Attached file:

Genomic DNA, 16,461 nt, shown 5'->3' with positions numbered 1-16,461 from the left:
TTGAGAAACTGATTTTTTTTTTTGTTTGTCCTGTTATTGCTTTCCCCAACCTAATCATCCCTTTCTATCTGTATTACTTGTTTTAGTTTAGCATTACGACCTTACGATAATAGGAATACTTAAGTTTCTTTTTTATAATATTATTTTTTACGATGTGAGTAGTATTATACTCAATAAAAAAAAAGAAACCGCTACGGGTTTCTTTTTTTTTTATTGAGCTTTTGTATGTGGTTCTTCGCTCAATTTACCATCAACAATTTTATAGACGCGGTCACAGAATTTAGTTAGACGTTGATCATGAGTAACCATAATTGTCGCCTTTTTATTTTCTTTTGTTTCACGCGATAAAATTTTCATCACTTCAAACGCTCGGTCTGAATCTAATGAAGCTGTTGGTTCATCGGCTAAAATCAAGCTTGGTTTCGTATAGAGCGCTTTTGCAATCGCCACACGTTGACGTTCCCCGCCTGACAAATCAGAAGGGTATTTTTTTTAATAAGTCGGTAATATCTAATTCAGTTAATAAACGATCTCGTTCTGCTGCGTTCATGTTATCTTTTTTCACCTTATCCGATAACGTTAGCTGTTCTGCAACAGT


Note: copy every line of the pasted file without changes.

Genomic DNA, 16,461 nt, shown 5'->3' with positions numbered 1-16,461 from the left:
TTGAGAAACTGATTTTTTTTTTTGTTTGTCCTGTTATTGCTTTCCCCAACCTAATCATCCCTTTCTATCTGTATTACTTGTTTTAGTTTAGCATTACGACCTTACGATAATAGGAATACTTAAGTTTCTTTTTTATAATATTATTTTTTACGATGTGAGTAGTATTATACTCAATAAAAAAAAAGAAACCGCTACGGGTTTCTTTTTTTTTTATTGAGCTTTTGTATGTGGTTCTTCGCTCAATTTACCATCAACAATTTTATAGACGCGGTCACAGAATTTAGTTAGACGTTGATCATGAGTAACCATAATTGTCGCCTTTTTATTTTCTTTTGTTTCACGCGATAAAATTTTCATCACTTCAAACGCTCGGTCTGAATCTAATGAAGCTGTTGGTTCATCGGCTAAAATCAAGCTTGGTTTCGTATAGAGCGCTTTTGCAATCGCCACACGTTGACGTTCCCCGCCTGACAAATCAGAAGGGTATTTTTTTTAATAAGTCGGTAATATCTAATTCAGTTAATAAACGATCTCGTTCTGCTGCGTTCATGTTATCTTTTTTCACCTTATCCGATAACGTTAGCTGTTCTGCAACAGT